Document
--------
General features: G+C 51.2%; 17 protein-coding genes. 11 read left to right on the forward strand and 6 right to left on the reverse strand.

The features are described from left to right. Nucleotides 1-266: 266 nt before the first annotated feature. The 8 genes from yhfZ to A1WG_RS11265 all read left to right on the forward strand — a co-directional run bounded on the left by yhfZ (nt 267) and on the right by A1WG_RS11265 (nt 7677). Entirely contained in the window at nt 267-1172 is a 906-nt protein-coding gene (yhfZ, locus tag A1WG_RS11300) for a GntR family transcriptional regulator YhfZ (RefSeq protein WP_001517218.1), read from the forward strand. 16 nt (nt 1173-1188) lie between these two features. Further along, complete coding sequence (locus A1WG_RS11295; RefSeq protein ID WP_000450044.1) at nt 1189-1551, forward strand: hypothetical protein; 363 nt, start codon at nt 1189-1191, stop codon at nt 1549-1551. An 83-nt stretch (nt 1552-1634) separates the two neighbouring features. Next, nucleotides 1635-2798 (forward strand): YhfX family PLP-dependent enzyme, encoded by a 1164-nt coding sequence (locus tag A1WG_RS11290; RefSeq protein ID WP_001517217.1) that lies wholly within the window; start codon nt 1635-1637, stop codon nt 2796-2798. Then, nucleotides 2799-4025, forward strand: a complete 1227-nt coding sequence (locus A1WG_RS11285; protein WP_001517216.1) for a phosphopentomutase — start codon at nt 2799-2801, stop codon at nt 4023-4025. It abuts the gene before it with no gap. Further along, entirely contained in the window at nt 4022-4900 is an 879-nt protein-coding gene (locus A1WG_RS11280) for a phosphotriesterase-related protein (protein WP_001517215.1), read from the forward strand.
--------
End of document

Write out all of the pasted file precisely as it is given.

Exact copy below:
General features: G+C 51.2%; 17 protein-coding genes. 11 read left to right on the forward strand and 6 right to left on the reverse strand.

The features are described from left to right. Nucleotides 1-266: 266 nt before the first annotated feature. The 8 genes from yhfZ to A1WG_RS11265 all read left to right on the forward strand — a co-directional run bounded on the left by yhfZ (nt 267) and on the right by A1WG_RS11265 (nt 7677). Entirely contained in the window at nt 267-1172 is a 906-nt protein-coding gene (yhfZ, locus tag A1WG_RS11300) for a GntR family transcriptional regulator YhfZ (RefSeq protein WP_001517218.1), read from the forward strand. 16 nt (nt 1173-1188) lie between these two features. Further along, complete coding sequence (locus A1WG_RS11295; RefSeq protein ID WP_000450044.1) at nt 1189-1551, forward strand: hypothetical protein; 363 nt, start codon at nt 1189-1191, stop codon at nt 1549-1551. An 83-nt stretch (nt 1552-1634) separates the two neighbouring features. Next, nucleotides 1635-2798 (forward strand): YhfX family PLP-dependent enzyme, encoded by a 1164-nt coding sequence (locus tag A1WG_RS11290; RefSeq protein ID WP_001517217.1) that lies wholly within the window; start codon nt 1635-1637, stop codon nt 2796-2798. Then, nucleotides 2799-4025, forward strand: a complete 1227-nt coding sequence (locus A1WG_RS11285; protein WP_001517216.1) for a phosphopentomutase — start codon at nt 2799-2801, stop codon at nt 4023-4025. It abuts the gene before it with no gap. Further along, entirely contained in the window at nt 4022-4900 is an 879-nt protein-coding gene (locus A1WG_RS11280) for a phosphotriesterase-related protein (protein WP_001517215.1), read from the forward strand.